EDX and EELS Studies of Segregation in STEM

  • J. M. Titchmarsh
  • I. A. Vatter
Part of the NATO ASI Series book series (NSSB, volume 203)


Segregation in materials can be broadly divided into two types; equilibrium (ES) and non-equilibrium (NES). In the former1 the segregating species is assumed to have reached a steady-state equilibrium at a particular temperature such that the rate of capture at a sink exactly balances the rate of evaporation from the sink by thermal excitation. Subsequent rapid cooling to room temperature does not significantly alter the segregation profile. A simple concentration step change can be assumed to occur at the matrix-sink interface, with no significant concentration gradients present in the adjacent matrix. With NES, the concentration profile at the boundary is determined by the capture of solute atoms during quenching from an elevated temperature2 and so solute concentration gradients occur in the matrix adjacent to the boundary. The extent of the profiles is determined by the diffusion rates of the migrating species, and these can also be on the scale of inter-planar spacings. Much wider depletion and segregation profiles can also be produced by precipitation reactions at grain boundaries during high temperature anneals. Although point defects and linear defects can trap solute atoms, in this paper we shall consider sinks to be two-dimensional, i.e. grain boundaries, precipitate/matrix interfaces.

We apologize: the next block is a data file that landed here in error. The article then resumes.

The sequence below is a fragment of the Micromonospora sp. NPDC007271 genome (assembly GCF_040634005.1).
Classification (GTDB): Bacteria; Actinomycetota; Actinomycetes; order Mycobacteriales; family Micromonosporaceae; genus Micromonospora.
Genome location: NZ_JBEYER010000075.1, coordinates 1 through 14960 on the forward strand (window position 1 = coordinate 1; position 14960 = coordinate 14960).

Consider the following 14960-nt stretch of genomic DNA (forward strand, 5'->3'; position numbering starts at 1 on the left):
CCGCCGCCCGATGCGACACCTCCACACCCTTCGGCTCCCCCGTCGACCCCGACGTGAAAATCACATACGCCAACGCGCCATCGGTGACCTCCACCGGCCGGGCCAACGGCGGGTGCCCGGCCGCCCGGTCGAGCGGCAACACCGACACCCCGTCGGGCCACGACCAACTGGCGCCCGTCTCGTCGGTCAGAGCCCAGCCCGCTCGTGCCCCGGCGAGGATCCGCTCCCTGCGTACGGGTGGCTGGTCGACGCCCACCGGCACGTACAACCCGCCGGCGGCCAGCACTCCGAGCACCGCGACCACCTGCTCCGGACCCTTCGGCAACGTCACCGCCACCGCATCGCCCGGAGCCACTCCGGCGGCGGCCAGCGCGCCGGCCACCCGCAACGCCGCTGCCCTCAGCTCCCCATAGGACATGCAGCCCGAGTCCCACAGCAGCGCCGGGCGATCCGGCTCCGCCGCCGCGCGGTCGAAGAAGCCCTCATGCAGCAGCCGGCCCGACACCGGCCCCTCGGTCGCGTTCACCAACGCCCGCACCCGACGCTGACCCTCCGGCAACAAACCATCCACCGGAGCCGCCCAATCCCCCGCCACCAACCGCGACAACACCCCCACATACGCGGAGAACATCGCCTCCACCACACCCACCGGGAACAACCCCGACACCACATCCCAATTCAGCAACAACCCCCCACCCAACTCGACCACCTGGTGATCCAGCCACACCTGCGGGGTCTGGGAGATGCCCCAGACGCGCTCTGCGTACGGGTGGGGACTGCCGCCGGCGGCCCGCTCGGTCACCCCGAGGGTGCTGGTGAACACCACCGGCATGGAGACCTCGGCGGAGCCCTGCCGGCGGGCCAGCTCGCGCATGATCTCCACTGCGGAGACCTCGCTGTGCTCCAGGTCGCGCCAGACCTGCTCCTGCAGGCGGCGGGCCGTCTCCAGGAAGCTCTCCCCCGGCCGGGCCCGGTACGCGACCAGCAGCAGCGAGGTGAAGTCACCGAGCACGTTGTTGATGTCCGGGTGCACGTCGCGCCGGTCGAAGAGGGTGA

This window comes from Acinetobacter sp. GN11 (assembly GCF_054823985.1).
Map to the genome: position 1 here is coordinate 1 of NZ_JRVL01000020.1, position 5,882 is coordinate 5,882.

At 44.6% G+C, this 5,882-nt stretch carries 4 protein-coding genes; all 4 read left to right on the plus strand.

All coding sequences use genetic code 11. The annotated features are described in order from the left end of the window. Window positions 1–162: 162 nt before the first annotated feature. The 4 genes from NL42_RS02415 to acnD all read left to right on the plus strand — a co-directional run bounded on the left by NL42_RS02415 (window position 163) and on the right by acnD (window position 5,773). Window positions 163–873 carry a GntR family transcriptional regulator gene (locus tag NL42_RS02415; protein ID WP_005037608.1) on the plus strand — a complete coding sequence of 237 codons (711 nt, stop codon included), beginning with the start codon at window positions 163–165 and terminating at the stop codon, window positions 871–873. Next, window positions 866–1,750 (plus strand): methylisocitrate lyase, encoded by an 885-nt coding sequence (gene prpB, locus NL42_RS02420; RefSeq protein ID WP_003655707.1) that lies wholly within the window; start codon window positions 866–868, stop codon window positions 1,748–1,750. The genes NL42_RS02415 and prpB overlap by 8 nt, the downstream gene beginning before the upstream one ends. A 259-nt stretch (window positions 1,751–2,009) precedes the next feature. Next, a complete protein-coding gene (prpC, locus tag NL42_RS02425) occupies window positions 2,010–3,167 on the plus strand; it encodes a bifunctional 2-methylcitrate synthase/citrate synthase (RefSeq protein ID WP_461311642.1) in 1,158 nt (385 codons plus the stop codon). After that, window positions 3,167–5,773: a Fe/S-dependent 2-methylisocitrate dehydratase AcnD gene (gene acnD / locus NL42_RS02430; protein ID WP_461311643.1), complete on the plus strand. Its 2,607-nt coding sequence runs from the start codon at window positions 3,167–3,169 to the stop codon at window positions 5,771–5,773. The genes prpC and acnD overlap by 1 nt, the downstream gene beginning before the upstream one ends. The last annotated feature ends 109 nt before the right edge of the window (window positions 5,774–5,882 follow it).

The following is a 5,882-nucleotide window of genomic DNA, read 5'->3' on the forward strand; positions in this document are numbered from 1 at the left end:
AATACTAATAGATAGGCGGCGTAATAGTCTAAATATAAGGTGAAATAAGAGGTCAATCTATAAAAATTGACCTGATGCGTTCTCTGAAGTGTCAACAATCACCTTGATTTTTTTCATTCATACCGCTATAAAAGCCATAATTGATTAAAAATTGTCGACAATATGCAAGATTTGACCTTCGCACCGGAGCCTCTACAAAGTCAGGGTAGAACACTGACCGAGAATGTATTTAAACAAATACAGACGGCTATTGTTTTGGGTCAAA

Ferritic Steel Foil Thickness Probe Size Boundary Segregation Chromatic Aberration 
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Copyright information

© Plenum Press, New York 1989

Authors and Affiliations

  • J. M. Titchmarsh
    • 1
  • I. A. Vatter
    • 1
  1. 1.Fracture Studies GroupHarwell LaboratoryDidcot, OxonUK

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